Hopes that biologic drugs for rheumatoid arthritis (RA) would cancel the extra cardiovascular risks normally seen with the disease dimmed a little in the face of findings from a population-based study from Scandinavia.
Over the first 5 years after beginning biologic agents such as tumor necrosis factor (TNF) and interleukin (IL) inhibitors, RA patients in Denmark developed acute coronary syndrome (ACS) at a rate of 4.5 per 1,000 person-years, compared with 2.4 per 1,000 person-years among the general population, for a hazard ratio of 1.8 (95% CI 1.5-2.1), according to Bénédicte Delcoigne, MSc, PhD, of Karolinska Institutet in Stockholm, and colleagues.
Data from Sweden were similar, with ACS incidence rates of 6.6 and 3.6 per 1,000 person-years for RA patients and the general public, respectively, again for a hazard ratio of 1.8 (95% CI 1.6-2.0), the group reported in Annals of the Rheumatic Diseases.
These elevations in risk for ACS were apparent at shorter follow-up periods as well. But they did not differ markedly among different types of biologic agents, which spanned TNF inhibitors such as infliximab (Remicade), adalimumab (Humira), and etanercept (Enbrel); the IL-6 inhibitor tocilizumab (Actemra); the anti-B cell agent rituximab (Rituxan); and the T-cell inhibitor abatacept (Orencia).
There were some exceptions: patients on abatacept, rituximab, or infliximab did show significantly greater ACS rates than those using etanercept in some analyses. But Delcoigne and colleagues suggested this might not necessarily reflect drug effects, but rather “might be explained by residual confounding or confounding by indication.”
For example, “[p]atients on abatacept and rituximab had more comorbidities and longer disease duration with potentially longer exposure to inflammation, which is associated with CV [cardiovascular] risk,” the researchers suggested.
These results stand somewhat in contrast to previous studies that showed reduced risk of cardiovascular events with biologic drugs. But those studies had typically compared patients on these agents to historical controls or to patients receiving nonbiologic drugs or placebo.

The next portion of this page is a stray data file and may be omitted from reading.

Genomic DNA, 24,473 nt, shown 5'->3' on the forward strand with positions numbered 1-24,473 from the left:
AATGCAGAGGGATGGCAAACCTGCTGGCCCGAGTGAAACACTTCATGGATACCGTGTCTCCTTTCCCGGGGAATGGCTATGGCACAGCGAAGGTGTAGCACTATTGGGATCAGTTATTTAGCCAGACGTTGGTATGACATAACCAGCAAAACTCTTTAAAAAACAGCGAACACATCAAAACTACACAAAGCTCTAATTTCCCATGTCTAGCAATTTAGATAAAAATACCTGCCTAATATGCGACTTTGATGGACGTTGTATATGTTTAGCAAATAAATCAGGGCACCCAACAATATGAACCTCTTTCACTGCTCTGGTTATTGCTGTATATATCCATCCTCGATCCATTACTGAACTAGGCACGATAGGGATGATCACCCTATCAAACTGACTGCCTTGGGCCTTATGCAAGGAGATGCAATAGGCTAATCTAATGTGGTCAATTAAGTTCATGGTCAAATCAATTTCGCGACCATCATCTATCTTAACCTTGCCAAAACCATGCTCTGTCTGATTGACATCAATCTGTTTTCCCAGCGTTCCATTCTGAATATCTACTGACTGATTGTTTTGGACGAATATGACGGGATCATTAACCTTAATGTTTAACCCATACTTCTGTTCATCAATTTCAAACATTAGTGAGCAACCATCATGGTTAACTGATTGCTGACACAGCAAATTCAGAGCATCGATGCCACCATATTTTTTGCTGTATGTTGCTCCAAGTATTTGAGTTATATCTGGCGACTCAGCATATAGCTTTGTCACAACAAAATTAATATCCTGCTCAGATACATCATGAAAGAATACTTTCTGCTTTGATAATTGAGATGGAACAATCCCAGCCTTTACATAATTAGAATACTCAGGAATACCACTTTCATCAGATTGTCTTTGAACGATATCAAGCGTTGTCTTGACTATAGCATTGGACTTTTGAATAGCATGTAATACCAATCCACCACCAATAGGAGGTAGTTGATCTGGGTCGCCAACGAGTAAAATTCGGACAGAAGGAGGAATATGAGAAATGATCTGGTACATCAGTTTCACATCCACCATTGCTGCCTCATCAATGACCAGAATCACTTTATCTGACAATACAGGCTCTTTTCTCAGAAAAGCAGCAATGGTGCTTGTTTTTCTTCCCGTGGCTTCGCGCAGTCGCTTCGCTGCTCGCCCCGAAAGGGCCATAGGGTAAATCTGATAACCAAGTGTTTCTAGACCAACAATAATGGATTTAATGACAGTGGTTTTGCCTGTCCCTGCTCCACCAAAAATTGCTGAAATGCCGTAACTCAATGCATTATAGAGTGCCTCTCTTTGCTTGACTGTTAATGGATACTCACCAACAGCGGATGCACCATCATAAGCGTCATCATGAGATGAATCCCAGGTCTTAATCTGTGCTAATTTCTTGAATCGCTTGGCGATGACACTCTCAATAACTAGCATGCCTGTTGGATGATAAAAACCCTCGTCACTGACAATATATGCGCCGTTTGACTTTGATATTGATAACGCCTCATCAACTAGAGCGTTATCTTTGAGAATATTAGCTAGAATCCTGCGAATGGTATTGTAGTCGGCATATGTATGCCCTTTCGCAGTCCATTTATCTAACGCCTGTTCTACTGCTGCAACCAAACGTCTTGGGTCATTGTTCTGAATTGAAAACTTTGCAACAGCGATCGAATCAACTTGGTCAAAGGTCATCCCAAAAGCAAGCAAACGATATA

Epidemiologic data “suggest that a gap in CV risk remains” between biologic-treated RA patients and the general population even as absolute rates have declined for both groups, Delcoigne and colleagues explained. Also, data on such risks for periods longer than 2 years are “sparse,” they noted.
To fill these gaps, they drew on national registry data covering 2008-2017 in the countries of Denmark, Norway, Sweden, and Finland, for a total of 24,083 RA patients who started on some type of biologic therapy. Only Denmark and Sweden had available data on ACS events in their general populations that allowed matching patients for age, sex, and residence (at ratios of 10:1 for Denmark and 5:1 for Sweden). ACS was recorded via ICD-10 codes indicating hospitalization for unstable angina or myocardial infarction.
Because of this reliance on registry data, the study came with numerous limitations, including a lack of information on important socioeconomic factors, use of over-the-counter medications or newer prescription drugs such as JAK inhibitors, and varying definitions of ACS among countries. The focus on ACS, excluding other cardiovascular events such as stroke, was also a limitation.
John Gever was Managing Editor from 2014 to 2021; he is now a regular contributor.
The study was funded by nonprofit foundation and medical society grants. Many authors reported relationships with pharmaceutical companies active in rheumatoid arthritis drug development and marketing.